Note: These instructions work for me, where I am using VirtualBox on OSX, using a standard emulator from the Android SDK, and a Windows 10 VM with Delphi 10.1 Berlin installed.

Way back in 2013, Jim McKeeth from Embarcadero blogged about debugging against a remote Android emulator. His method uses PuTTY and remote login via SSH inside the VM, which is a little involved to set up, however once it is, it’s relatively painless to use.

Recently there was a question on StackOverflow about connecting to the Nox player, which I was interested in using, so I did a bit of digging and found an answer. The comments after the solution had me curious: if adb can “connect” to the emulator, surely this is a method that could be used for debugging from Delphi? After a little more digging, I came up with a method that can be kicked off from the Delphi IDE.

One of Delphi’s features is being able to run external tools from the IDE, using Tools|Configure Tools


This method can run any external command of your choosing, and more importantly in this case (i.e. it appears to work only this way), the command is executed as a process spawned from the Delphi executable. In order to make the emulator on the host visible to Delphi, use the Add button to create a new entry, and enter the details as per the next image:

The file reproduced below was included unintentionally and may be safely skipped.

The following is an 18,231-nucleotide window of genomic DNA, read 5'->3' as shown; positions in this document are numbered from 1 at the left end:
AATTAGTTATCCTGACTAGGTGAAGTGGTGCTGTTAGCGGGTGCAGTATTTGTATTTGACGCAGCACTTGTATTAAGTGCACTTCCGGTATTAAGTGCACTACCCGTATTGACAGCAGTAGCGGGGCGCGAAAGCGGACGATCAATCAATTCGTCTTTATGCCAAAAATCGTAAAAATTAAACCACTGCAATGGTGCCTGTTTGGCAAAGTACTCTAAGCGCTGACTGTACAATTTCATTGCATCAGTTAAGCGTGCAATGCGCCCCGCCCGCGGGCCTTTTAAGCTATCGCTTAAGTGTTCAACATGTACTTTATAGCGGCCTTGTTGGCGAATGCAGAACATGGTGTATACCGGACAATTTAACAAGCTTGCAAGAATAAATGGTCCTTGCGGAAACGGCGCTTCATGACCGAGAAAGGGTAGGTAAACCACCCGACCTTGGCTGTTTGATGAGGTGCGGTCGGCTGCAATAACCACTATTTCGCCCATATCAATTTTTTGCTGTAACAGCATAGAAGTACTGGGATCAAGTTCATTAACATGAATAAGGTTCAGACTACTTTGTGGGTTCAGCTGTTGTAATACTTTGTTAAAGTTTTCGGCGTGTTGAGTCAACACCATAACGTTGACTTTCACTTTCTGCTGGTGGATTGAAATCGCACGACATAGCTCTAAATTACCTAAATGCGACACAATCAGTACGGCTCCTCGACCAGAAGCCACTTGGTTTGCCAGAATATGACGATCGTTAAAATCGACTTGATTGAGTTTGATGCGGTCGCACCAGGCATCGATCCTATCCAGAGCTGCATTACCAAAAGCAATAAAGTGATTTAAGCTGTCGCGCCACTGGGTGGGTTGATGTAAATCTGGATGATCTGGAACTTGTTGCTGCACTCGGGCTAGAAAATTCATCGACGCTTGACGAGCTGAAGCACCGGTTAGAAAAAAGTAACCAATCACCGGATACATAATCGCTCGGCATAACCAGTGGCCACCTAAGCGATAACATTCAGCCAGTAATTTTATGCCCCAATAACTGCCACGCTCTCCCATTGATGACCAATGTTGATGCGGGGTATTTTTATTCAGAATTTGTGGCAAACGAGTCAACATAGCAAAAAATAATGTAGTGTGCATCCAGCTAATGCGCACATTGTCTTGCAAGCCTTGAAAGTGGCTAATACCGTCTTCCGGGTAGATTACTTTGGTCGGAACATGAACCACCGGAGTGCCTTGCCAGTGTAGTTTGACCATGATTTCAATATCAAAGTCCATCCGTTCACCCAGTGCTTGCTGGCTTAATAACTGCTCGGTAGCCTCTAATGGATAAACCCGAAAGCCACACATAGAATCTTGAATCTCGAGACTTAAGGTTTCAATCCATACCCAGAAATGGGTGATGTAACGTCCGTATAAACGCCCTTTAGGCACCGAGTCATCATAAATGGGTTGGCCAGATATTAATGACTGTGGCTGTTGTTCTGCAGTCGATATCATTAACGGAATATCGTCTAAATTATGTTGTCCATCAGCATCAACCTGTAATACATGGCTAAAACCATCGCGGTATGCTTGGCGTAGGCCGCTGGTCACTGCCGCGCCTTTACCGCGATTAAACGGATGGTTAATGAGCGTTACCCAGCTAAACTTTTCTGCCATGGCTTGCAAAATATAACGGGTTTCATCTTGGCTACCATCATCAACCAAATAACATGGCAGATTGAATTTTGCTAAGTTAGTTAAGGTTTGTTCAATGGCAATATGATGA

(the value for Program on my machine is: C:\Users\Public\Documents\Embarcadero\Studio\18.0\PlatformSDKs\android-sdk-windows\platform-tools\adb.exe)

The value for the path to adb.exe in the Program field may differ depending on your version of Delphi, and version of Windows. The path in the image is for Delphi 10.1 Berlin on Windows 10. The Parameters value is the command for adb, which in this case is connect, and the IP address ( of the special alias for the loopback interface in the emulator. Click OK, and the item added becomes available from the Tools menu in the IDE.

Make sure the emulator is actually running in your host (in my case OSX), then in the Delphi IDE use the Tools menu to run the command that has been added. Now go to the Project Manager, right-click the Target node under Android, click Refresh,


and the emulator should appear under it. This is how it appears for me:


Now you’re set to debug against the Android emulator that is running on your host machine.